SUFIS were mystics who had risen in Islam at a very early stage. They were persons of deep devotion who were disgusted by the vulgar display of wealth and degeneration of morals following the establishment of the Islamic empire.
Wahadat-ul-wujud or the unity of the Being was their basic doctrine. It identified the unity of the haq’ and the ‘Khalq, i.e., the creator and the created.
The Sufis were organised into orders called silsilahs. These orders were divided into ba-shara (those who followed the Islamic law) and be-shara (those who were not bound by it). Silsilahs were generally led by a prominent mystic who lived in a khanqah of hospice along with his disciples. The link between the teacher (pir) and the disciples (murids) was vital for the Sufi system.
Sufism arrived in India even before the establishment of Turkish rule, but the real migration of Sufis from the Islamic countries to India and their spread to different parts took place only after the establishment of Turkish rule. They divided the whole country among themselves as their religious spheres of influence. According to Abul Fazl, there were 14 orders (silsilahs) in the Mughul period.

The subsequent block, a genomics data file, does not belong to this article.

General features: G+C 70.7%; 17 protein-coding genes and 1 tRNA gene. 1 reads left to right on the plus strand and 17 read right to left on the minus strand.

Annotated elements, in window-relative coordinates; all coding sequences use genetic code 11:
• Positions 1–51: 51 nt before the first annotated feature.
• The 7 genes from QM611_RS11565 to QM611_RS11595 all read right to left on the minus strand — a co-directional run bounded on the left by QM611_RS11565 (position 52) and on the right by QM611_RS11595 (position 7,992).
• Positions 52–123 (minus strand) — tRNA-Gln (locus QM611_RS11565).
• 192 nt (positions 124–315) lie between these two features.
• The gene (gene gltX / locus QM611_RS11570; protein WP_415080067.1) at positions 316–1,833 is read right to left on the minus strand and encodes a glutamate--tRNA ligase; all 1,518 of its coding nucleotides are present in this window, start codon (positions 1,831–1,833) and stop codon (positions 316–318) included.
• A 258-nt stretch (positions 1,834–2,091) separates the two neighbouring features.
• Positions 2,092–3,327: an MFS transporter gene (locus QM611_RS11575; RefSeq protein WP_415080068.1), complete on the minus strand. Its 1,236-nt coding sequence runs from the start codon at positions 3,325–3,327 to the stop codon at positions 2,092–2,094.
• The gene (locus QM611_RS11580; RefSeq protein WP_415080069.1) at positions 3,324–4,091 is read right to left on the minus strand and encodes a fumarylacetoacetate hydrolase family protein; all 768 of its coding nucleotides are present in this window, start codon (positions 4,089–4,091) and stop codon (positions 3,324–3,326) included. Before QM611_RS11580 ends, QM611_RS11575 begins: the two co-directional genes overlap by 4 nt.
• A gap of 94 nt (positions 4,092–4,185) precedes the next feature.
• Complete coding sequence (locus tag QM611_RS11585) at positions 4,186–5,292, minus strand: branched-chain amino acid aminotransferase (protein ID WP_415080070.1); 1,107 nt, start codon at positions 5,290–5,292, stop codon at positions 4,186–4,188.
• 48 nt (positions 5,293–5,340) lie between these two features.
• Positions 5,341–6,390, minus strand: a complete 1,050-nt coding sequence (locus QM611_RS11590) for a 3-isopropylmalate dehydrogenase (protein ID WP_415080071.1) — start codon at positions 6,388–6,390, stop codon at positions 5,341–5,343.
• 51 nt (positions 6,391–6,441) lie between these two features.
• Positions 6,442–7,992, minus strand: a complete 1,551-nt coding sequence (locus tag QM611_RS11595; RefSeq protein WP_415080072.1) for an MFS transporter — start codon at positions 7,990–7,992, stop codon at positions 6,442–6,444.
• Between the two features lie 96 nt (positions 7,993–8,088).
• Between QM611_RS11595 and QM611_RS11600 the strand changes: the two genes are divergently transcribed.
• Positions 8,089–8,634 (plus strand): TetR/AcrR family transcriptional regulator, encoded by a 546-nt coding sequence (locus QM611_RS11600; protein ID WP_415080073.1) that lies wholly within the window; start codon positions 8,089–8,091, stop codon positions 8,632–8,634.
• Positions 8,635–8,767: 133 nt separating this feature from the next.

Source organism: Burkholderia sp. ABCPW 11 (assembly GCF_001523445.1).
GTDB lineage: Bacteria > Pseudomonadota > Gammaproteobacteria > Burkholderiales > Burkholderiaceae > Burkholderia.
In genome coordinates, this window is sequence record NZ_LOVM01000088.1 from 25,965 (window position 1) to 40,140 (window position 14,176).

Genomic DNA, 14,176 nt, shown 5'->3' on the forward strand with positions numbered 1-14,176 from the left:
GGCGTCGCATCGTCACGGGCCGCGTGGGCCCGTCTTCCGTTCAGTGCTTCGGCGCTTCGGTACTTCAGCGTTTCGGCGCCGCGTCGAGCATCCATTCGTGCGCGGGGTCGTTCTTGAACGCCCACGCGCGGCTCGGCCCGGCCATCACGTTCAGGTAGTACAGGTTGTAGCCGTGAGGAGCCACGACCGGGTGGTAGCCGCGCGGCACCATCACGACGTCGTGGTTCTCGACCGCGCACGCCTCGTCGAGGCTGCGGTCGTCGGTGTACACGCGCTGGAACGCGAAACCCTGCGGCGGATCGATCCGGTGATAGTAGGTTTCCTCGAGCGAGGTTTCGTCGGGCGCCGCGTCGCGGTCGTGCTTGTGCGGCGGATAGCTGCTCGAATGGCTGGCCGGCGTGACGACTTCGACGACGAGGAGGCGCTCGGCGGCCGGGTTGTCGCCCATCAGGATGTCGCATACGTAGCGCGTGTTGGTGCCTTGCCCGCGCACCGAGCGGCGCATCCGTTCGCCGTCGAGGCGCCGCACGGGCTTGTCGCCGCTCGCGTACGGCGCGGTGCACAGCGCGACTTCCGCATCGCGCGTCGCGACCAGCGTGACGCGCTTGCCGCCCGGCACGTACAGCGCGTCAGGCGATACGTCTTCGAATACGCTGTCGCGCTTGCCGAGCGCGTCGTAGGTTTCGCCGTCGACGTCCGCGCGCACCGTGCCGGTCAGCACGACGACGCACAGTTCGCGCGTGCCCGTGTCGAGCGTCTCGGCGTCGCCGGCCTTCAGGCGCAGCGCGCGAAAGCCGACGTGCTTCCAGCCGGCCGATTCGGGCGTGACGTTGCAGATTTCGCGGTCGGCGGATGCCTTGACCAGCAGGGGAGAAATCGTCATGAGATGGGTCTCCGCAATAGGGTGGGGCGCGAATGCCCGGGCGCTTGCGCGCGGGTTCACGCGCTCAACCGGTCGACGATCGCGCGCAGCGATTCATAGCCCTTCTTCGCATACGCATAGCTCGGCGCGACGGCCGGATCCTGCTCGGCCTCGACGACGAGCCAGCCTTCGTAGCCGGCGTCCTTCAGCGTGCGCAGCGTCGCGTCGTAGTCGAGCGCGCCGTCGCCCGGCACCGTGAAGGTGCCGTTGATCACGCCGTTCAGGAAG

Main Sufi Orders In India
Its founder was Shaikh Muin-Ud-Din Chisti who lived in the 12th and som centuries. Other leaders were Qutb-ud-din Bakhtiyar Kaki, Nizamuddin Auliya and Shaikh sam Chisti. They established themselves at Ajmer and other parts of north India and Deccan. They believed in simplicity and poverty; possession of private property was considered as an impediment to the development of the spiritual personality. Hence they lived mainly on charity. They became popular by adopting musical recitations, called sama to create a mood of nearness to god.
Its founder was Shaikh Shihab-ud-din Suhrawardi. Other leaders were Bahaud-din Zakriya, Rukn-ud-din Abul Fath etc. They established themselves mainly in north-west India. They did not believe in leading a life of poverty, and so accepted direct service of the state by holding important posts in the ecclesiastical department.
Its founder was Shaikh Abdul Qadir Jilani of Baghdad (12th century). Important leaders in India were Shah Nizamat Ullah and Nasir-ud-din Muhammad Jilani. This order was dominant in Sind and Lahore. Prince Dara Shikoh and Princess Jahanara was its followers.
The prominent leaders of this order were Khwaja Baqi Billah (1563-1603) and Shaikh Ahmad Sarhindi (contemporary of Akbar and Jahangir). They tried to harmonise the doctrines of mysticism with the teaching of orthodox Islam.
Among the other minor schools were the Mahadawi movement, started by Muhammad Madhi of Jaunpur (15th century); the Raushaniya sect, founded by Bayazid Ansari of Jalandhar (16th century); and the Shattari sect introduced in India by Abdul Shattari (15th century). These three sects laid greater stress on the spirit of the religion rather than its form.